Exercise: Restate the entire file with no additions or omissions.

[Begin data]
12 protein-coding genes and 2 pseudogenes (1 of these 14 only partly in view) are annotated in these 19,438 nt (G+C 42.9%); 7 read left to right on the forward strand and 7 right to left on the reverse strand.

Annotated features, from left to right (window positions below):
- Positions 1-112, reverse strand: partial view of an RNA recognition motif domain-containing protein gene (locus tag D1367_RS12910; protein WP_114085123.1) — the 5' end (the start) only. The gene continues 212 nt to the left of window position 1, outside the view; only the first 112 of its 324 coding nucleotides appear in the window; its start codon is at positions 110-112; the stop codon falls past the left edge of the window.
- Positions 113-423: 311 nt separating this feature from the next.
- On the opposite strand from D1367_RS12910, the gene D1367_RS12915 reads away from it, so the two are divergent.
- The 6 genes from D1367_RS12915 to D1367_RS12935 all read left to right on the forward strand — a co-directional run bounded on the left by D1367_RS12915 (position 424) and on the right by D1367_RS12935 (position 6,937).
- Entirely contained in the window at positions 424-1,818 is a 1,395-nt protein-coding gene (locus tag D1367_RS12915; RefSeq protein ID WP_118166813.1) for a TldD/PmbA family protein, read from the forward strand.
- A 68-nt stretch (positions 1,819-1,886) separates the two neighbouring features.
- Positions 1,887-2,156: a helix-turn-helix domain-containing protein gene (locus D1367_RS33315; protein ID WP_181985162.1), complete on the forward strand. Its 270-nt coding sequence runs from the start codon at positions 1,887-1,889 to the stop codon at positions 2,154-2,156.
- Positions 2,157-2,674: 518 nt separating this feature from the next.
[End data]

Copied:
12 protein-coding genes and 2 pseudogenes (1 of these 14 only partly in view) are annotated in these 19,438 nt (G+C 42.9%); 7 read left to right on the forward strand and 7 right to left on the reverse strand.

Annotated features, from left to right (window positions below):
- Positions 1-112, reverse strand: partial view of an RNA recognition motif domain-containing protein gene (locus tag D1367_RS12910; protein WP_114085123.1) — the 5' end (the start) only. The gene continues 212 nt to the left of window position 1, outside the view; only the first 112 of its 324 coding nucleotides appear in the window; its start codon is at positions 110-112; the stop codon falls past the left edge of the window.
- Positions 113-423: 311 nt separating this feature from the next.
- On the opposite strand from D1367_RS12910, the gene D1367_RS12915 reads away from it, so the two are divergent.
- The 6 genes from D1367_RS12915 to D1367_RS12935 all read left to right on the forward strand — a co-directional run bounded on the left by D1367_RS12915 (position 424) and on the right by D1367_RS12935 (position 6,937).
- Entirely contained in the window at positions 424-1,818 is a 1,395-nt protein-coding gene (locus tag D1367_RS12915; RefSeq protein ID WP_118166813.1) for a TldD/PmbA family protein, read from the forward strand.
- A 68-nt stretch (positions 1,819-1,886) separates the two neighbouring features.
- Positions 1,887-2,156: a helix-turn-helix domain-containing protein gene (locus D1367_RS33315; protein ID WP_181985162.1), complete on the forward strand. Its 270-nt coding sequence runs from the start codon at positions 1,887-1,889 to the stop codon at positions 2,154-2,156.
- Positions 2,157-2,674: 518 nt separating this feature from the next.